IIDs are often seen as beneficial to everyone. The devices keep drunk drivers from getting behind the wheel and save thousands of lives. And while having an IID installed may be frustrating for drivers, it allows those with a DUI conviction to regain their full driving privileges and retain their independence.

In Oklahoma, IDAP is beneficial to both the government and its citizens because the program offers an alternative to fighting a DUI in the District Court of Appeals and serving automatic license suspensions. The appeals process is also time consuming and expensive, keeping drivers from returning to regular activities for a long period of time. For DUI offenders, IDAP with its IID requirement is a faster and cheaper way to retain your full driving privileges.

What Is an Ignition Interlock Violation?

There are several ways to be in violation of your ignition interlock order, the first and most obvious being when you blow in excess of the BAC limit on the device. If your breath sample is above this level, the vehicle will not start. If this occurs three times within a 15-minute span, it is a violation.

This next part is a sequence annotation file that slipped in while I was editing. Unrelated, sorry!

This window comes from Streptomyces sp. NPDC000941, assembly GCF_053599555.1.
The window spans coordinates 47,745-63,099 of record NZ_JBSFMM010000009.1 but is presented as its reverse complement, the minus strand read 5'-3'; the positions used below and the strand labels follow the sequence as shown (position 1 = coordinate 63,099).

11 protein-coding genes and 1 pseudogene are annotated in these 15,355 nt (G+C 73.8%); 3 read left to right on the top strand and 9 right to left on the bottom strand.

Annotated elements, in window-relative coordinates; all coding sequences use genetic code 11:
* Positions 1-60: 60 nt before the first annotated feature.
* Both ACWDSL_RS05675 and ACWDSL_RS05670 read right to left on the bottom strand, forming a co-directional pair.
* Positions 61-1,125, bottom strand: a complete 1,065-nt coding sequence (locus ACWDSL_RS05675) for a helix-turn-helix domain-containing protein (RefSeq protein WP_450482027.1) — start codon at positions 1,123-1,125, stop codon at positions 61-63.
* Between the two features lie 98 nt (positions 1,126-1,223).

When you trigger a breath sample violation, the IID will begin a five-day timer. You must contact the service center that installed your IID within this time period to “reset” the device or your car will be in permanent lockout status. If five days after a violation passes and you haven’t been to a service center, your car will not start.

Other ignition interlock violations include (but are not limited to):

  • Failing to install an IID on your vehicle
  • Driving any vehicle not equipped with an IID (unless you have an employer exemption)
  • Tampering with the device
  • Circumventing the device (having someone else blow into it for you)
  • Failing a startup breath test (state-specific BAC)
  • Failing or skipping a rolling retest (state-specific BAC for failing a test)
  • Failing to report a lockout
  • Using the emergency override feature without justification
  • Removing the device without authorization
  • Skipping a mandated service visit
  • Not paying monthly service fees

Also, if you are arrested for another DUI prior to completing the IDAP, this is considered a violation.

What Happens If You Get an Interlock Violation?

The consequences for Oklahoma ignition interlock violations vary somewhat depending on the type of violation and the details of your DUI charge. For example, skipping a service visit for a first-time offender will not be viewed as seriously as tampering with the device by someone with a second DUI offense. Generally speaking, here’s what happens when you get an interlock violation: